2. Why be good rather than evil? (What Dr. Kreeft called "calling up the ghost of Nietczshe so that you can exorcise it.") Note that this assumes the first question, that we know what goodness is! Three answers here: For yourself, for others, and for God. We must be good for ourselves because it is the only way to be and to become who we truly are. The reason we are not good, in the end, is that we do not want to be. The reason we are not saints is because we will not allow God to make us saints. Saints are the unanswerable apologetic. You cannot argue with the life of a saint. Professors and apologists use inductive logic; saints use se-ductive logic; they seduce people into the following of God. Will a critical mass of saints lead the world toward Christ, or will a critical mass of sinners lead the world away? The choice is ours, and the future is in our hands. Being a saint is not just for your sake, it is the primary means of saving the world! (Recall God's promise to spare Sodom if 10 righteous people could be found there.) We must all apply ourselves to the work of God: poverty, chastity, and obedience. This means making peace in the world by fighting Christ's war against the world! (Lucas, what did you think of this line of thought?) "If nobody wants to crucify you, you're not being enough like Christ...you can't win the world for Christ without being Christ." "The better you are, the more friends you will have and the more enemies you will have...you need more friends, and your enemies need you. All who met Christ either became his friends or his enemies. He split the world in half." We think goodness will not repel as well as attract; we forget that people love cheap grace. (Preachers are not calling people to sainthood if they do not deal with sin, suffering, sacrifice, and sex...even though it will make a dividing line in the sanctuary, make him both friends and enemies.) The title "sinner" is a weight of glory--what a height from which we have fallen, what a paradise we have lost! We are broken masterpieces, fallen heroes, prodigal sons of God. The world can offer no greater compliment than this! We who claim the title "sinner" admit that we are cripples and that religion is indeed our crutch and that we go to church and so on because we need to, and we love it, for we know that Christ said that those who hunger and thirst for righteousness will be filled. "The only thing God wants from us is the only thing he cannot give himself: our free choice to love him. He is infinitely more tolerant than any modern relativist. Creating ex nihilo was nothing for God, because nothing cannot resist. Making saints out of sinners is infinitely more difficult because we resist the creation. God is an absolute respecter of our freedom who "will not rape the one he loves." When we choose to become saints, we become light that goes out and seeks to touch the darkness. The rest is up to God. Being is infinitely more powerful than saying, and that is what we are called to--authentic being.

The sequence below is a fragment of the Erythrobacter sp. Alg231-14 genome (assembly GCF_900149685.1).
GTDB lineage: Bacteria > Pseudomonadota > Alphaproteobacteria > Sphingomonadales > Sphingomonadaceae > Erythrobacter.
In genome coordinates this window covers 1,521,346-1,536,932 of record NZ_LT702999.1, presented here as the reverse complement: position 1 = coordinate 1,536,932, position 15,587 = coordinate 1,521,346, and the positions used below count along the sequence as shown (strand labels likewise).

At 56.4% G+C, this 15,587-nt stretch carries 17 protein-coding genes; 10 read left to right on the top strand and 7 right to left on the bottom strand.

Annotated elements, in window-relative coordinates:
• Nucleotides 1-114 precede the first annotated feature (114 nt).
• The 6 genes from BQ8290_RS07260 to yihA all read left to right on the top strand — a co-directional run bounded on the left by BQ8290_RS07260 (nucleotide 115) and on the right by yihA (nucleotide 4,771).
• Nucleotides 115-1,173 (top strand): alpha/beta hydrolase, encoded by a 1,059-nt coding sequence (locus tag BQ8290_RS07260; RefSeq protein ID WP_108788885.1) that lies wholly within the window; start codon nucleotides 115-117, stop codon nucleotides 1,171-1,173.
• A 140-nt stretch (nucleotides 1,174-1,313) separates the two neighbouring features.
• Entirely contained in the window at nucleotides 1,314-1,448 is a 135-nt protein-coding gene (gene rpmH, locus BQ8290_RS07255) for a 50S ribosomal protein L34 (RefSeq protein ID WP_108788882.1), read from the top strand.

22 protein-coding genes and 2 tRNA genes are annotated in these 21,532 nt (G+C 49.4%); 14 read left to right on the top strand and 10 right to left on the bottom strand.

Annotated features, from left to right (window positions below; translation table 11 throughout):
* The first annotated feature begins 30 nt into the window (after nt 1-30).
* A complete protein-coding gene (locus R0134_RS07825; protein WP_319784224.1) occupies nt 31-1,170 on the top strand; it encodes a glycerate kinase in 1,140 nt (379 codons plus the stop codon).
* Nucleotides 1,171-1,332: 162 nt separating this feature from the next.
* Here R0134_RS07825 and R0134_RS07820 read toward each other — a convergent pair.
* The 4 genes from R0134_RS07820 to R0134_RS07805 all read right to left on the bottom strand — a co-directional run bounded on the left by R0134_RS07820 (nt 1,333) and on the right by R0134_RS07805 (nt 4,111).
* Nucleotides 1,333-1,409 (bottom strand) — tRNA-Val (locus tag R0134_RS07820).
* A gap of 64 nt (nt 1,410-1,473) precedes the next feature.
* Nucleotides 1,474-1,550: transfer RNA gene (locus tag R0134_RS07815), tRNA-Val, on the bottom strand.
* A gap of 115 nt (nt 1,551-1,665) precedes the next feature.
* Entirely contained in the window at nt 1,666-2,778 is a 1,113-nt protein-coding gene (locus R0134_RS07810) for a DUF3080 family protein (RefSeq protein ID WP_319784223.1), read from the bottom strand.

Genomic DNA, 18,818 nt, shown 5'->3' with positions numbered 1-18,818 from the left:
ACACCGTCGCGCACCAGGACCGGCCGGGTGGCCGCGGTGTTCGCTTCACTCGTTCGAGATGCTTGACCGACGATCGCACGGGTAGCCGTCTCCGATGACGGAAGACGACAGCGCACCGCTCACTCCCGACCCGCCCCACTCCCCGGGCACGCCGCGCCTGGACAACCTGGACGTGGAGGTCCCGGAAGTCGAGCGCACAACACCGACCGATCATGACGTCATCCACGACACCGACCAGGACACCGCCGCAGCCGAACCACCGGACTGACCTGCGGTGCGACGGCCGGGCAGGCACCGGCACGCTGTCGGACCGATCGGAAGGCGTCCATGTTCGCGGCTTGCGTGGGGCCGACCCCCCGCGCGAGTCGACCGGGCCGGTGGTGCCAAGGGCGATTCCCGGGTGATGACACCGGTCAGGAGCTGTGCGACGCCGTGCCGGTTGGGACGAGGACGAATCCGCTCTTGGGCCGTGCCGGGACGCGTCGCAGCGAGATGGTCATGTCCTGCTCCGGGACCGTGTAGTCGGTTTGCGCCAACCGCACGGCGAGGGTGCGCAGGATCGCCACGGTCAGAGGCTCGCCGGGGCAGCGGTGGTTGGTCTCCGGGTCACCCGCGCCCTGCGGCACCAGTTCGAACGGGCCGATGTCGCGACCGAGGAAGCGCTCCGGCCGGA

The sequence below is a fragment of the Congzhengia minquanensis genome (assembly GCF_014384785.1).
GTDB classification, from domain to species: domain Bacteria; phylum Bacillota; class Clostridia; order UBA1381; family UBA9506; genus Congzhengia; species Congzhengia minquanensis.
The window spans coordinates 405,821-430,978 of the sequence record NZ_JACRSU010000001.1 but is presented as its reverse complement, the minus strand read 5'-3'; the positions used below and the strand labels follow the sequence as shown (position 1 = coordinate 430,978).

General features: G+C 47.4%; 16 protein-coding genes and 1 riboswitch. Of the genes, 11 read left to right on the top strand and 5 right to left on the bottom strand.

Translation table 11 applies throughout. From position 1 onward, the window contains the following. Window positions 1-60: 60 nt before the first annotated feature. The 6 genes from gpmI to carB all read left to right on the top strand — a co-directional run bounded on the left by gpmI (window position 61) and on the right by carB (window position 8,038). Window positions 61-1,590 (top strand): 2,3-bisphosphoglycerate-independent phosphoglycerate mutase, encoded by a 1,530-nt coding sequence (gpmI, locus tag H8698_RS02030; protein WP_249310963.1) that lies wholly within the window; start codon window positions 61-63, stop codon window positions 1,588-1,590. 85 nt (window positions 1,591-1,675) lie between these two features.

3. How do we practice goodness? Note that this assumes the second question, that we want to be good rather than evil. Christianity is like a wheelchair, provided by God for people without feet. Faith is simply getting in. "Jesus is like a wheelchair." But how to we do it? There is no recipe, method, means, technique, or cause that can produce that effect becase the effect transcends the cause. Saints transcend the cause as the spirit transcends the flesh. Christ, however, is the saintmaker, the untranscendable cause. "We just go there, where he happens. We just send our spirits out into the Christ-rain. That's all. But 'that's all' is the hardest thing; the simplicity is the biggest challenge." Jesus Christ is all that matters. We are sin-addicts, and we must hit bottom and realize that we are so far gone that only the Divine can save us. The question is not, "How can we trust him," but rather "How can we not?" It's evil that requires methods and techniques and machines; good needs none of this. We have only to see Christ, but to do this we have to will to see him. The only way to become what we are, to save the world, to give God what he demands and deserves, is to keep saying over and over again, "This is yours...and this is yours...and this is yours...
My thoughts: This was at least equal parts polemic and profoundity. I would have been more moved without the polemic. That being said, much of what he said was very deeply redemptive.